The propeller was moved lower for better takeoff and flight characteristics, wheels were added, and the trike was born at the end of the 1970s. A trike describes a Rogallo type wing with a three-wheeled carriage underneath (much like a tricycle arrangement with one wheel in front and two in back). Trike is the industry term to describe both ultralight vehicles and Light-Sport Aircraft (LSA) WSC aircraft. [Figure 1-11] The major trike manufacturers were formed in the early 1980s and continue to deliver trikes worldwide today.
By the 1980s, individuals were rapidly developing and operating small powered trikes. This development failed to address the sport nature and unique challenges these new aircraft presented to the aviation community. In an attempt to include these flying machines in its regulatory framework, the FAA issued Title 14 of the Code of Federal Regulations (14 CFR) part 103, Ultralight Vehicles, in 1982. Aircraft falling within the ultralight vehicle specifications are lightweight (less than 254 pounds if powered, or 155 pounds if unpowered), are intended for manned operation by a single occupant, have a fuel capacity of five gallons or less, a maximum calibrated airspeed of not more than 55 knots, and a maximum stall speed of not more than 24 knots. Ultralight vehicles do not require pilot licensing, medical certification, or aircraft registration. Ultralight vehicles are defined in more detail with their operating limitations in 14 CFR part 103.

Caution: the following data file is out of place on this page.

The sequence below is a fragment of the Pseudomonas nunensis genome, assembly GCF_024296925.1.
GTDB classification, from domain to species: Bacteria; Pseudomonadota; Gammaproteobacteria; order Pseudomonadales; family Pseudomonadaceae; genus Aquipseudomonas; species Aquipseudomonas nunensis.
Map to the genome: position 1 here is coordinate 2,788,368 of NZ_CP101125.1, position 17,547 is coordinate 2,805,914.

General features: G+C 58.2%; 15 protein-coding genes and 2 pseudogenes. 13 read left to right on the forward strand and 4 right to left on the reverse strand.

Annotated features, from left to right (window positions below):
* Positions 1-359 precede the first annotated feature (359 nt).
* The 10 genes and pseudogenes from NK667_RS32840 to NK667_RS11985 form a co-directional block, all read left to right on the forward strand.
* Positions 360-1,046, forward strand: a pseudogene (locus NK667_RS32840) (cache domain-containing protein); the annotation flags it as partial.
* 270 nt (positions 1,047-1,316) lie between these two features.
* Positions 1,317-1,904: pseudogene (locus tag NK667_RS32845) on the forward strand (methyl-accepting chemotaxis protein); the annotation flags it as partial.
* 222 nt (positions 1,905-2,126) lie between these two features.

Because training was so important for the single-place ultralight vehicle pilots, the FAA granted an exemption that allowed the use of two-seat ultralight vehicles for training, and the sport of two-seat ultralight training vehicles grew. Throughout the 1990s, worldwide sales of both single-seat and two-seat ultralight vehicles soared, but it was the proliferation of two-seat trainers that took the industry and the regulators by surprise. Worldwide sales of two-seat ultralight vehicle trainers vastly outnumbered the sales of single-seat ultralight vehicles; and it became clear that the two-seat trainers, which were intended to be operated as trainers only, were being used for sport and recreational purposes. This created a demand for increased comfort and reliability, which resulted in heavier, more sophisticated machines.